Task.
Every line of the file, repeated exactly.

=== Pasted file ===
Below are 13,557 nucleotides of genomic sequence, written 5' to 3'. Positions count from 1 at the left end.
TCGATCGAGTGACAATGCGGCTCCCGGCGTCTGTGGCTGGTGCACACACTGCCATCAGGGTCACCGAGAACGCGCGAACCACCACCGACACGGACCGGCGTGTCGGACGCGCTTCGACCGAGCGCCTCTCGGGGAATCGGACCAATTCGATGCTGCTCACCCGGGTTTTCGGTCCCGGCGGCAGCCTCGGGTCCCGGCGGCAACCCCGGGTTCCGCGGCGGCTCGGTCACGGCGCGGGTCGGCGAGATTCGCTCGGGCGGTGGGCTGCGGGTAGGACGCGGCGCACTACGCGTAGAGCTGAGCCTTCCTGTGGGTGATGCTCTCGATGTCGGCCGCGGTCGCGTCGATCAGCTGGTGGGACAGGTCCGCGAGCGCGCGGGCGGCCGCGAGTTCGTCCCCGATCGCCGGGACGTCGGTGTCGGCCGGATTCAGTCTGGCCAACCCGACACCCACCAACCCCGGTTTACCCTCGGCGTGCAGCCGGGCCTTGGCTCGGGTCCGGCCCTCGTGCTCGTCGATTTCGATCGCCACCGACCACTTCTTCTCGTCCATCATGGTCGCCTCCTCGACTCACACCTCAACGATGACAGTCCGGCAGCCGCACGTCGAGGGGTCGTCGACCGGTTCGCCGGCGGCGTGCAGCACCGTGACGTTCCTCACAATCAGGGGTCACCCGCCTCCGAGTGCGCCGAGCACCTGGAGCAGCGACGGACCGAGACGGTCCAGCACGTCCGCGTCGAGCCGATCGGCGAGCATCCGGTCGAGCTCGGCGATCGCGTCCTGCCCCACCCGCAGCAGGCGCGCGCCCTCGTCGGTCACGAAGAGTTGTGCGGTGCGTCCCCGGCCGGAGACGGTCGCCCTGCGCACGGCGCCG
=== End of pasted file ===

Below are 13,557 nucleotides of genomic sequence, written 5' to 3'. Positions count from 1 at the left end.
TCGATCGAGTGACAATGCGGCTCCCGGCGTCTGTGGCTGGTGCACACACTGCCATCAGGGTCACCGAGAACGCGCGAACCACCACCGACACGGACCGGCGTGTCGGACGCGCTTCGACCGAGCGCCTCTCGGGGAATCGGACCAATTCGATGCTGCTCACCCGGGTTTTCGGTCCCGGCGGCAGCCTCGGGTCCCGGCGGCAACCCCGGGTTCCGCGGCGGCTCGGTCACGGCGCGGGTCGGCGAGATTCGCTCGGGCGGTGGGCTGCGGGTAGGACGCGGCGCACTACGCGTAGAGCTGAGCCTTCCTGTGGGTGATGCTCTCGATGTCGGCCGCGGTCGCGTCGATCAGCTGGTGGGACAGGTCCGCGAGCGCGCGGGCGGCCGCGAGTTCGTCCCCGATCGCCGGGACGTCGGTGTCGGCCGGATTCAGTCTGGCCAACCCGACACCCACCAACCCCGGTTTACCCTCGGCGTGCAGCCGGGCCTTGGCTCGGGTCCGGCCCTCGTGCTCGTCGATTTCGATCGCCACCGACCACTTCTTCTCGTCCATCATGGTCGCCTCCTCGACTCACACCTCAACGATGACAGTCCGGCAGCCGCACGTCGAGGGGTCGTCGACCGGTTCGCCGGCGGCGTGCAGCACCGTGACGTTCCTCACAATCAGGGGTCACCCGCCTCCGAGTGCGCCGAGCACCTGGAGCAGCGACGGACCGAGACGGTCCAGCACGTCCGCGTCGAGCCGATCGGCGAGCATCCGGTCGAGCTCGGCGATCGCGTCCTGCCCCACCCGCAGCAGGCGCGCGCCCTCGTCGGTCACGAAGAGTTGTGCGGTGCGTCCCCGGCCGGAGACGGTCGCCCTGCGCACGGCGCCG